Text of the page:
It was after noon when we left that Doctor's office, and Elizabeth still hadn't slept yet (She's usually had two naps by that time of day). We had another appointment at 1:00, so I grabbed some fast food, and quickly stopped at one store before going to the Pediatrician. You may say it's my own fault for scheduling two appointments for her on the same day, but we really don't know what, if any, insurance coverage we'll have next month, so I had to push the Cardiologist visit into July, and this was the only day they could give me. We're switching insurance because COBRA is SOOOOO expensive, and the company that's administering it is shady at best. When Peter was laid off, they gave him an invoice for over six hundred dollars a month to continue on our old plan. I went online and paid that amount for July since I didn't have time in June to research health insurance plans. Then I got a call from our Doctor asking for my new insurance information since the old one was terminated. I went online to check that the payment had been made, and it showed that we owed seven-hundred-something per month and since my six-something payment was seventy-three dollars short, they cancelled our coverage! I called to complain, and after putting me off for a few days, they finally said, "Oh yeah, the invoice was wrong. You owe the seven hundred figure." At this point I had no choice but to pay it, but I was SOOOOO mad! I've put in applications for replacement insurance that will cost less than half that.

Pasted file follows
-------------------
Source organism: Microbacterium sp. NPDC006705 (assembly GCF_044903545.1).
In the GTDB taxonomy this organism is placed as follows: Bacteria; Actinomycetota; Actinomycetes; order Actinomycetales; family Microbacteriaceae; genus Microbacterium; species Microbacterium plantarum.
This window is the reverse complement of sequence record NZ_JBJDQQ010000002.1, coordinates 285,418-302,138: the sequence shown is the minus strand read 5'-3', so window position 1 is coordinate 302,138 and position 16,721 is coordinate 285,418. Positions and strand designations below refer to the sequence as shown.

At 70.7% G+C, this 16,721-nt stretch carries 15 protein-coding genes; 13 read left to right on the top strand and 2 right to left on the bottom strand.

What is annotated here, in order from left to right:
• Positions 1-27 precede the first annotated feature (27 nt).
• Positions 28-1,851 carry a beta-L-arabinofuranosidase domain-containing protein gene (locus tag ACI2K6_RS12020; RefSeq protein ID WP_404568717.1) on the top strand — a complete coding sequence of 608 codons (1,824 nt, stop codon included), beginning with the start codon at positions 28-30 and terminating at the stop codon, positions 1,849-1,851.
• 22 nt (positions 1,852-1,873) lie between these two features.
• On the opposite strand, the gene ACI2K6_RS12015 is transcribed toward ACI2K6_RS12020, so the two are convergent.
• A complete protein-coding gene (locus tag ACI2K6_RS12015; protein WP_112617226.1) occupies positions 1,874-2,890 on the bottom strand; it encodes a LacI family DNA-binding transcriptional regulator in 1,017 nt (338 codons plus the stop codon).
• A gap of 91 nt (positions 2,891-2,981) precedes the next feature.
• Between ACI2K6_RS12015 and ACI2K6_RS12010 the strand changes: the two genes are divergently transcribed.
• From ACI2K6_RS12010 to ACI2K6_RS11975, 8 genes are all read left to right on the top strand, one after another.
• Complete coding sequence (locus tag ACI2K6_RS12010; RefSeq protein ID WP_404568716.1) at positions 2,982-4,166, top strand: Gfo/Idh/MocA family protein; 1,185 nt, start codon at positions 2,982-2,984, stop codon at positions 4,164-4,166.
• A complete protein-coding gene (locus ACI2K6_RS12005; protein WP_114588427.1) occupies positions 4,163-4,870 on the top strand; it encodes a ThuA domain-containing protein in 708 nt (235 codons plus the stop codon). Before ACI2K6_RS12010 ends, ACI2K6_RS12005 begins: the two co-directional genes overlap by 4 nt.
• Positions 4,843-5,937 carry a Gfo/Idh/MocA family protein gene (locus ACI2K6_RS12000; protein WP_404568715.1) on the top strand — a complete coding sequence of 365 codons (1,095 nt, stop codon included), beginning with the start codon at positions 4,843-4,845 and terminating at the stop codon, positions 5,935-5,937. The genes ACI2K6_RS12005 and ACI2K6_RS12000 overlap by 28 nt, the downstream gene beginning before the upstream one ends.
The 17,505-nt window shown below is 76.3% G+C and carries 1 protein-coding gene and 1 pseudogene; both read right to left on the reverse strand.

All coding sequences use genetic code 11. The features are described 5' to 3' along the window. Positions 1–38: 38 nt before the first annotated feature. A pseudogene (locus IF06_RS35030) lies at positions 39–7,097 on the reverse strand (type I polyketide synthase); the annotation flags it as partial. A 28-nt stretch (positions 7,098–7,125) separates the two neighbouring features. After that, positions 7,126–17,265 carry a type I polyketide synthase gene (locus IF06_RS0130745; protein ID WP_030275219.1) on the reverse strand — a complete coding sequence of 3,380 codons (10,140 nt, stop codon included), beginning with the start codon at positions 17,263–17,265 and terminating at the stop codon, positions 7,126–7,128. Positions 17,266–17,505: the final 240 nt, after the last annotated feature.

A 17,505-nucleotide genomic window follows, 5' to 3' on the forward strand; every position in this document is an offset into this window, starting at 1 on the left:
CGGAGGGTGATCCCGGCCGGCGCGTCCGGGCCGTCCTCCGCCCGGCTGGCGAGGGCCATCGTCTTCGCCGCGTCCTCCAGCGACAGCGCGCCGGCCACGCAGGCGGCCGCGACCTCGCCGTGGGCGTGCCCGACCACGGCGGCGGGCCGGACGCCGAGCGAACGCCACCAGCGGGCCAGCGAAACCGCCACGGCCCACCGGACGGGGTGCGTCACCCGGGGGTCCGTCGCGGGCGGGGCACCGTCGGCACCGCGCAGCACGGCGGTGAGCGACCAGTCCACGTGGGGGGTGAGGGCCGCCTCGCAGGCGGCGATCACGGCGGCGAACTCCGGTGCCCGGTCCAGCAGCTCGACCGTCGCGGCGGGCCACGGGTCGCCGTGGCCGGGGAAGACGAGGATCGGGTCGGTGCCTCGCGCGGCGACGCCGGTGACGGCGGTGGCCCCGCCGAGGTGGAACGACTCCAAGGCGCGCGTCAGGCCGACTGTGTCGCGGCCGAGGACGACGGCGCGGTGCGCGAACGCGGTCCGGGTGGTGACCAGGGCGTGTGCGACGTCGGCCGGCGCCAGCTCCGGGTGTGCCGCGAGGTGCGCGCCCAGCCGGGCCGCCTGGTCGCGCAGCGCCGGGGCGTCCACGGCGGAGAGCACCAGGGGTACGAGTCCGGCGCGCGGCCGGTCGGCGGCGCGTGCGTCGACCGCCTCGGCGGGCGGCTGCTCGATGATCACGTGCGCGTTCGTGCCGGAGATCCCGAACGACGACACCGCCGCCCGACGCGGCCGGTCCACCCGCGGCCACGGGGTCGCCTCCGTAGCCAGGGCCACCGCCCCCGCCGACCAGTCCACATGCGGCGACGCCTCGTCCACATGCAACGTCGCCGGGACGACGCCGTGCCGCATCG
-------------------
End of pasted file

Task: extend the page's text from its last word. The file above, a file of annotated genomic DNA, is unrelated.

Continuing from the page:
Anyway, at the Pediatrician’s, Elizabeth was so tired and hungry and upset, that she started wailing the minute the doctor came in the room. We talked a little about height and weight percentiles and feeding, but the doctor didn't spend much time examining my poor little sweet thing. Then the nurses came in and gave her four shots in her little legs, and that was the last straw. After they left, I let her nurse a little and she went straight to sleep even though we were in such a strange place. We went home and she slept all afternoon.